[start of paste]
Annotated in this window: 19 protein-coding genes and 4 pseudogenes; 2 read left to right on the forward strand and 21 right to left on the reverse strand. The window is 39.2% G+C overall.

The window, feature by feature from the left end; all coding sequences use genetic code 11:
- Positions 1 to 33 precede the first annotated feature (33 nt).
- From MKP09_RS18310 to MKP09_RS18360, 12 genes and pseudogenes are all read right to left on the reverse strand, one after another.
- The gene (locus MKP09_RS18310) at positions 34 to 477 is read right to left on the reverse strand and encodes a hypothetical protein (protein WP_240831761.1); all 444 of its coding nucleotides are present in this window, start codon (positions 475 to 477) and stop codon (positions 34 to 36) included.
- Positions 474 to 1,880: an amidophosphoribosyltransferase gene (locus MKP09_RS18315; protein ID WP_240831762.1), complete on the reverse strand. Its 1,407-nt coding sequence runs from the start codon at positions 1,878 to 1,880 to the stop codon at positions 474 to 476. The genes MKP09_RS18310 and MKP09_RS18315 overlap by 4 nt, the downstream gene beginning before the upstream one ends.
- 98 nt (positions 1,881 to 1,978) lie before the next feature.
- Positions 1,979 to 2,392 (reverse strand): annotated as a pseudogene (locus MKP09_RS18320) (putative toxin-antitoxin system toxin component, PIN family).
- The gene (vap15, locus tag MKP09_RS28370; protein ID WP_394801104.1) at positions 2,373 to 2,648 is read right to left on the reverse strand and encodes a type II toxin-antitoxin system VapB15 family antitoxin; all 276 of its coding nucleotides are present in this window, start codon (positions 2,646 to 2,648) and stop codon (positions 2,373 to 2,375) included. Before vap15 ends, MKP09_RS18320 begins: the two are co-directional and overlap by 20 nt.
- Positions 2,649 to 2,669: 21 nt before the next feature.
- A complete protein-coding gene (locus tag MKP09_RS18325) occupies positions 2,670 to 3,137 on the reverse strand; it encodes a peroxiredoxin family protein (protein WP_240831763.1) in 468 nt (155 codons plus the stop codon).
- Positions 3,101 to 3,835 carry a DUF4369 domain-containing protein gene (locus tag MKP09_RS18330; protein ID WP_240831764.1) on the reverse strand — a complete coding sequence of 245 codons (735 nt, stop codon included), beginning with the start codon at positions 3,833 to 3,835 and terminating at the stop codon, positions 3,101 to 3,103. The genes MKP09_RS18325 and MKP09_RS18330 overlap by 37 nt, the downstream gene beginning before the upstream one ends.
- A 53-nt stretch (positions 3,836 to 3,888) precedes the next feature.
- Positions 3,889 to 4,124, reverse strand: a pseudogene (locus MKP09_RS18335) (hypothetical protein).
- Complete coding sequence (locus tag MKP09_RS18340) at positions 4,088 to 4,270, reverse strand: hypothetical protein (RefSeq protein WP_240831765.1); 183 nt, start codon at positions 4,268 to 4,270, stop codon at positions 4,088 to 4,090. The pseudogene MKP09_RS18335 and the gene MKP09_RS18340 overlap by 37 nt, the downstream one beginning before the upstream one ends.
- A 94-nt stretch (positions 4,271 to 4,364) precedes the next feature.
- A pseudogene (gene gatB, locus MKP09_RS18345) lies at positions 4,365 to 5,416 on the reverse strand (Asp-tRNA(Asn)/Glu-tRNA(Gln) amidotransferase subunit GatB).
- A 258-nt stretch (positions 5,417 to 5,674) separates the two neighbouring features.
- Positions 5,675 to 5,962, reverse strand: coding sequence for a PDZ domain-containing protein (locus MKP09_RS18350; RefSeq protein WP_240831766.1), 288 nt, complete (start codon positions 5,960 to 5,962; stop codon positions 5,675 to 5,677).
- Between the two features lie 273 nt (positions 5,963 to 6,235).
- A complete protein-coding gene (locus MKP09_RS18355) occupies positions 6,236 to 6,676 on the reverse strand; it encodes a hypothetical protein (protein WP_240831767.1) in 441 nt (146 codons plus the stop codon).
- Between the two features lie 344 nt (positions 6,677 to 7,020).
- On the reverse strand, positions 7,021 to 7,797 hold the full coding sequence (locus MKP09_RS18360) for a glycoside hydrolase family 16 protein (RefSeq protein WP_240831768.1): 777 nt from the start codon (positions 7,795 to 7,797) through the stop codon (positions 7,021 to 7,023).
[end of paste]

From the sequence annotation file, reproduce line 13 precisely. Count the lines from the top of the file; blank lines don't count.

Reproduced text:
- A 53-nt stretch (positions 3,836 to 3,888) precedes the next feature.